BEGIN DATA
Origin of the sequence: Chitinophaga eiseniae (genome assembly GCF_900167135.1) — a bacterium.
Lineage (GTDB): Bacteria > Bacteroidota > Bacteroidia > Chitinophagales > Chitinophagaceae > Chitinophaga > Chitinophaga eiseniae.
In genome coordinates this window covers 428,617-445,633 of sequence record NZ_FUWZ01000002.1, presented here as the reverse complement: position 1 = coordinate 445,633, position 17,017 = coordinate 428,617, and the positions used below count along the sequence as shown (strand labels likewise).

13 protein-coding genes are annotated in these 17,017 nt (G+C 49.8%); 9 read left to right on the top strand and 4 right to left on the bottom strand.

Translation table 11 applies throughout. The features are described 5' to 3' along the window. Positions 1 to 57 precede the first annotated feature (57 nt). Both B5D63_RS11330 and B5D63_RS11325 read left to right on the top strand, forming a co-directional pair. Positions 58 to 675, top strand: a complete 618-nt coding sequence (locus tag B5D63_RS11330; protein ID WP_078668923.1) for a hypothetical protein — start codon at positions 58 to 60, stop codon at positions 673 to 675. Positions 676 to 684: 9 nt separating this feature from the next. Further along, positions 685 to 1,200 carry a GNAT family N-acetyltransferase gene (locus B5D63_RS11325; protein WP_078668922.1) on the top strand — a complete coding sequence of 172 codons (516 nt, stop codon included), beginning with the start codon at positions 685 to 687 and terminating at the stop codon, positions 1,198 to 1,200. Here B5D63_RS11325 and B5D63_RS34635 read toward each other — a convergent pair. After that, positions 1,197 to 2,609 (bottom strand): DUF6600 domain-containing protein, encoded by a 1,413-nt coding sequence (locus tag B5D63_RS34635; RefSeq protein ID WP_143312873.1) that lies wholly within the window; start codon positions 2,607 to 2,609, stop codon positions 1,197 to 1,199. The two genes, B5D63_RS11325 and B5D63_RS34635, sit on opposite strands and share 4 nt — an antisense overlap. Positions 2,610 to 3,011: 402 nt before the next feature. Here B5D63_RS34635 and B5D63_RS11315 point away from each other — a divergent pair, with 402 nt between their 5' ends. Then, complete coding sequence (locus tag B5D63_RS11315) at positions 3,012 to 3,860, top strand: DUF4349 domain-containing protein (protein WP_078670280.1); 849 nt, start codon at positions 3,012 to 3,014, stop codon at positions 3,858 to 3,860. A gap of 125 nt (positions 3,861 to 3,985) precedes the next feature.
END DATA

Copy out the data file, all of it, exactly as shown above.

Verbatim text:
Origin of the sequence: Chitinophaga eiseniae (genome assembly GCF_900167135.1) — a bacterium.
Lineage (GTDB): Bacteria > Bacteroidota > Bacteroidia > Chitinophagales > Chitinophagaceae > Chitinophaga > Chitinophaga eiseniae.
In genome coordinates this window covers 428,617-445,633 of sequence record NZ_FUWZ01000002.1, presented here as the reverse complement: position 1 = coordinate 445,633, position 17,017 = coordinate 428,617, and the positions used below count along the sequence as shown (strand labels likewise).

13 protein-coding genes are annotated in these 17,017 nt (G+C 49.8%); 9 read left to right on the top strand and 4 right to left on the bottom strand.

Translation table 11 applies throughout. The features are described 5' to 3' along the window. Positions 1 to 57 precede the first annotated feature (57 nt). Both B5D63_RS11330 and B5D63_RS11325 read left to right on the top strand, forming a co-directional pair. Positions 58 to 675, top strand: a complete 618-nt coding sequence (locus tag B5D63_RS11330; protein ID WP_078668923.1) for a hypothetical protein — start codon at positions 58 to 60, stop codon at positions 673 to 675. Positions 676 to 684: 9 nt separating this feature from the next. Further along, positions 685 to 1,200 carry a GNAT family N-acetyltransferase gene (locus B5D63_RS11325; protein WP_078668922.1) on the top strand — a complete coding sequence of 172 codons (516 nt, stop codon included), beginning with the start codon at positions 685 to 687 and terminating at the stop codon, positions 1,198 to 1,200. Here B5D63_RS11325 and B5D63_RS34635 read toward each other — a convergent pair. After that, positions 1,197 to 2,609 (bottom strand): DUF6600 domain-containing protein, encoded by a 1,413-nt coding sequence (locus tag B5D63_RS34635; RefSeq protein ID WP_143312873.1) that lies wholly within the window; start codon positions 2,607 to 2,609, stop codon positions 1,197 to 1,199. The two genes, B5D63_RS11325 and B5D63_RS34635, sit on opposite strands and share 4 nt — an antisense overlap. Positions 2,610 to 3,011: 402 nt before the next feature. Here B5D63_RS34635 and B5D63_RS11315 point away from each other — a divergent pair, with 402 nt between their 5' ends. Then, complete coding sequence (locus tag B5D63_RS11315) at positions 3,012 to 3,860, top strand: DUF4349 domain-containing protein (protein WP_078670280.1); 849 nt, start codon at positions 3,012 to 3,014, stop codon at positions 3,858 to 3,860. A gap of 125 nt (positions 3,861 to 3,985) precedes the next feature.